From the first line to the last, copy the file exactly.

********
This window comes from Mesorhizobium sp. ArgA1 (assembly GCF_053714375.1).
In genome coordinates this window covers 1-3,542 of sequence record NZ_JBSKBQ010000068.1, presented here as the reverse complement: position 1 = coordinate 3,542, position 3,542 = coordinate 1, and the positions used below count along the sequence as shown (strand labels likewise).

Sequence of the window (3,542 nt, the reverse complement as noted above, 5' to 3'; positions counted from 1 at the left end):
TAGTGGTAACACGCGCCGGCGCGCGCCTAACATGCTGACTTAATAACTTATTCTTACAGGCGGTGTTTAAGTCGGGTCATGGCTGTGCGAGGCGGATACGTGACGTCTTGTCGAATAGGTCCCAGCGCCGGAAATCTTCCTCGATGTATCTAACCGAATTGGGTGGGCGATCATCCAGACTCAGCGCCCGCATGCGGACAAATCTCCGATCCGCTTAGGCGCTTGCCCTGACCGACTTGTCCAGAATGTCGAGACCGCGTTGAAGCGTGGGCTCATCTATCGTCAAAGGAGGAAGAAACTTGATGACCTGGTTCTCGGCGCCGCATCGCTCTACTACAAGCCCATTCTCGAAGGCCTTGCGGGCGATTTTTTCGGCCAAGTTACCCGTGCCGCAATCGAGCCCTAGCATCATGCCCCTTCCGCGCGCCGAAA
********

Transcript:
This window comes from Mesorhizobium sp. ArgA1 (assembly GCF_053714375.1).
In genome coordinates this window covers 1-3,542 of sequence record NZ_JBSKBQ010000068.1, presented here as the reverse complement: position 1 = coordinate 3,542, position 3,542 = coordinate 1, and the positions used below count along the sequence as shown (strand labels likewise).

Sequence of the window (3,542 nt, the reverse complement as noted above, 5' to 3'; positions counted from 1 at the left end):
TAGTGGTAACACGCGCCGGCGCGCGCCTAACATGCTGACTTAATAACTTATTCTTACAGGCGGTGTTTAAGTCGGGTCATGGCTGTGCGAGGCGGATACGTGACGTCTTGTCGAATAGGTCCCAGCGCCGGAAATCTTCCTCGATGTATCTAACCGAATTGGGTGGGCGATCATCCAGACTCAGCGCCCGCATGCGGACAAATCTCCGATCCGCTTAGGCGCTTGCCCTGACCGACTTGTCCAGAATGTCGAGACCGCGTTGAAGCGTGGGCTCATCTATCGTCAAAGGAGGAAGAAACTTGATGACCTGGTTCTCGGCGCCGCATCGCTCTACTACAAGCCCATTCTCGAAGGCCTTGCGGGCGATTTTTTCGGCCAAGTTACCCGTGCCGCAATCGAGCCCTAGCATCATGCCCCTTCCGCGCGCCGAAA